I think in the work of Wes Anderson, a fascinating collaboration that has spanned six films and counting, Murray bares a part of his soul that is exactly in line with this idea of the tragic comic, the downcast clown. Bill is sad. He’s really sad. For me, Wes Anderson is the great contemporary filmic interpreter of sadness. At the heart of his films lies an almost unbearable sadness that completely dispels any criticism that his films lack heart or humanity. His characters are adrift, searching for love, meaning and/or connection. He captures alienation and melancholy as powerfully as Bergman, and in Bill Murray he has the perfect cipher. Bill is a star we expect to make us laugh, and he certainly fulfills that role in Anderson’s films, but there’s more—much more—and it’s hard to watch and it’s hard to take, because we love him and we want him to be okay, to keep on making us laugh. While other films might feed into a serious side of Bill—Lost in Translation or Broken Flowers, say—the Anderson films go deeper, into the potential soul of an enigmatic star.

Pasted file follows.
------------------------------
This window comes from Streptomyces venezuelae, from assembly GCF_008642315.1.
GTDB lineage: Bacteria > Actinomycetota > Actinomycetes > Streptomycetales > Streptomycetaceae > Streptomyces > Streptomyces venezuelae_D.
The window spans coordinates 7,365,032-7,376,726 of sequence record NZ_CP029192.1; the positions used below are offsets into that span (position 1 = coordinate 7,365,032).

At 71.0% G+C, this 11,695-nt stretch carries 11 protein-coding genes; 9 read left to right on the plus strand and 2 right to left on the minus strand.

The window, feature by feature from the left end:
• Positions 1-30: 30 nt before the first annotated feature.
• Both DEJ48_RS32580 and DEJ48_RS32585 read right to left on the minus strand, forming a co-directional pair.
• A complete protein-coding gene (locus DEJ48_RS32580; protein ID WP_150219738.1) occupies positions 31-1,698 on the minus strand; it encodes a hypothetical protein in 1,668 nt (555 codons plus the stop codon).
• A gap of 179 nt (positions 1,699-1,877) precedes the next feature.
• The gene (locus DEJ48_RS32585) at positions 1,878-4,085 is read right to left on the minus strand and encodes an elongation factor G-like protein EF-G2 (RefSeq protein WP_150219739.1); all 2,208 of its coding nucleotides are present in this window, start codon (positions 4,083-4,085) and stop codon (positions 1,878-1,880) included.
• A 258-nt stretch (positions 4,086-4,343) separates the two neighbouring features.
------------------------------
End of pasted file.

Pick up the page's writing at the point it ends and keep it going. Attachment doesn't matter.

I’ve been teaching Bill Murray movies for Film Studies a lot this term, and started the year with screenings of Rushmore and Moonrise Kingdom. For the topic of stardom I screened Groundhog Day, and we discussed theorist Christine Geraghty’s categories of “star”: celebrity, performer and professional. According to Geraghty’s categories, Murray could be placed in the ‘celebrity’ camp, as he is a star that we relate to and have a relationship with in terms of his celebrity. His general, common persona is not one we associate with forwarding the craft of acting—which is the criteria for the “performer” category. Often, Murray emulates the “professional,” an actor whose onscreen portrayals viewers believe to be extensions of his or her off-screen life. This definitely holds true for many Murray characters—Peter Venkman, Phil Connors, maybe Ernie McCracken in Kingpin—but the Anderson performances are different; I think these are the yang to the yin of those classic comic roles. I don’t believe we can have one without the other. Of course there are hints of the “Anderson” Murray in other films, and there are films where he plays straight wonderfully. Who could deny the masterpiece that is Groundhog Day, where Murray balances balls-out humour with serious emotional depth? But Phil Connors feels a universe away from the men I’m looking at here, men I truly believe connect us to another side of Bill—these sad, bitterly funny but eerily bitter men, tired and longing for an escape from the life they are trapped in.